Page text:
I do believe the defintion of crazy, is doing the same thing over and over again and expecting differnt results but not getting them.  Now I'm sure a few will follow this post with, -well damn you have just been in the wrong places-, or, -who peed in your pie-. If so, do enlighten me to where the real, creative, active RP sims are. I have spent nights visiting as many as 30-40 sims and finding all of 6 people, and if I am REALLY lucky, 1 can RP.  I'd have better odds winning the lotto.

 

Have I given up on finding mature RP with other like minded adults who understand the english language, even if using a translator, who are over the age of 30, or 40?  Probably not.  Though I'm finding that perhaps my time is better served in other venues. SL could be a GREAT world for RP of many genres.  But, its not.  Its Sex life, its BDSM life (most who have not a clue what the RL version of that is) and it is Pose Ball life with people/avis you will never see again, or only see again when they need to take care of their sexual needs again.  And that, makes me sad, and regret all the money I have spent there.  I would love to hear other people's takes on their RP experience...ONLY if you can type in complete sentences with capitol letters and periods!

You need a little less sodium in your diet.

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10 hours ago, RaeLeeH said:

I want to add as well that despite the fact there are, generally speaking, three main rules to role play regardless the format (No Metagame, No Power Play, No God Mod), there seems to be as many interpretations to them as there are people role playing, so you don't ever get any real consistency unless perhaps the RP is one on one. This can also murky the waters and make for bad role play. 

Which is another case for restricted roles, gained by audition. It just helps to make it a bit more likely that you'll all be on the same page with regards to these three main tenets. 
 

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6 hours ago, Amina Sopwith said:

Which is another case for restricted roles, gained by audition. It just helps to make it a bit more likely that you'll all be on the same page with regards to these three main tenets. 

Agreed. Then there are those who really don't want to be auditioned because they feel entitled to the role. They've done it, or there's no one else to do it, and then there's the OOC politics of nepotism. While one could argue the case for 'then they don't get the role/wait until someone more suitable comes along', meanwhile the story meanders, suffers, and on drastic occasions completely dies while the rest are left waiting. It would be ideal to have all the canon characters set in place before the story rolls, and have understudies/a back-up for those roles for when RL pops up and certain people just can't be there as needed. But this isn't drama school. Most people don't want to be second choice. And RL has this nasty habit of intervening, calling people away, crashing internet connections, and anything else that can possibly stop the flow, not to mention the disruption of time zone clashes.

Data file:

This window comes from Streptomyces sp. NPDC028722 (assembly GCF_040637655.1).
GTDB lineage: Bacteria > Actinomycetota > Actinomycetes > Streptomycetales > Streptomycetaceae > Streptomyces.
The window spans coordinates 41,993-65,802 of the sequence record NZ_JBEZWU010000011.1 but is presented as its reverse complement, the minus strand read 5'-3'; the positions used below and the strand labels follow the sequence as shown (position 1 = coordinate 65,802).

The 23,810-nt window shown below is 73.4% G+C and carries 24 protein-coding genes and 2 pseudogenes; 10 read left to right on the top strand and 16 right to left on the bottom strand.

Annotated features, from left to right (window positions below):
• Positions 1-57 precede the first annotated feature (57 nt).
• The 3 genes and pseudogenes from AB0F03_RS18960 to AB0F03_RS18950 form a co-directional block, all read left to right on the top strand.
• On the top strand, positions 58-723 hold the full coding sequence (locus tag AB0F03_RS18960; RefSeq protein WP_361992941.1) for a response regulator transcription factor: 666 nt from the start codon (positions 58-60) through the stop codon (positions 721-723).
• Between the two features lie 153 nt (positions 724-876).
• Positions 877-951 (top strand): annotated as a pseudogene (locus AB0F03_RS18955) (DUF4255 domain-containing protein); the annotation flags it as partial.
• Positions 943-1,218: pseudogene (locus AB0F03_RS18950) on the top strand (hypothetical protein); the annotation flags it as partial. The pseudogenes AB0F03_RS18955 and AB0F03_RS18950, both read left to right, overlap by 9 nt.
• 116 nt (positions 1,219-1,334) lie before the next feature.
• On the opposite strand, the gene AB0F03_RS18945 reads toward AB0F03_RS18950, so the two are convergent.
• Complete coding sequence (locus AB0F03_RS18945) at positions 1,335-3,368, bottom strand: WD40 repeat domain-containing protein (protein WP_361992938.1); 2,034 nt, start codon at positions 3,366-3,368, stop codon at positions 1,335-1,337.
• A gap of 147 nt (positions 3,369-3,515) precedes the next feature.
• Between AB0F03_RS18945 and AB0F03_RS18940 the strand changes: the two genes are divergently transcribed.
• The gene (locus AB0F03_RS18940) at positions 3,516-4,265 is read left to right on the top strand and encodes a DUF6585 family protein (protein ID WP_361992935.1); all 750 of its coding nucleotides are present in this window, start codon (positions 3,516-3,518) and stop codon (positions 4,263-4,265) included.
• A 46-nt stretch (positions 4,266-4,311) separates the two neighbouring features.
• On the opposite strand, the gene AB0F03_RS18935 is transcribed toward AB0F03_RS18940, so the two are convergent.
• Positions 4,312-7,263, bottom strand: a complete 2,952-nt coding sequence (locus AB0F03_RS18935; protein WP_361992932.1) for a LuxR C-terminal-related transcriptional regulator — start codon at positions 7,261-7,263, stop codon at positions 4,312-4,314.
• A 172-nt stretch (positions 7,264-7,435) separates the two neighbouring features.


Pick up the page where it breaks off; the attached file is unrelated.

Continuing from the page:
In my experience audition is good in other platforms, tabletop RP being the primary one, text-based writing forums another. But here in SL things haven't gone anywhere near as smoothly, at least those times I've attempted it. Add to that the transient nature of the general role player who wants their few moments in the sun before they walk away to the next big thing and you're left with a lot of great plans or half-started stories that either slam to a premature stop or there's no one left to put them back in motion. Starting a story with friends who have a common goal is great if your circle of friends can accommodate it. But even if they do expect cries of "cliques" and such from the disenchanted who feel shut out regardless whether they are or not.

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I used to be all strict with the roleplay etiquette and making sure players (me included) could write well, never jumped post order and never violated the metagame, powergame and godmode rules (which can get a little murky at times and unintentional slips happen)... but then I discovered I was killing my own fun by scrutinising every interaction. As long as someone is not being an absolute jerk, it's way less stressful to just roll with it and see where the story takes you. Mutual consideration and sense of fun are more important than rules after all. I've met a few people over the years who are easygoing as well, and are a delight to play with. Oh well, different strokes for different folks!

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14 hours ago, Akane Nacht said:

As long as someone is not being an absolute jerk, it's way less stressful to just roll with it and see where the story takes you.

^^^^^^^^^^^^^^^^^^^^^^^^^^^^^^^^^^^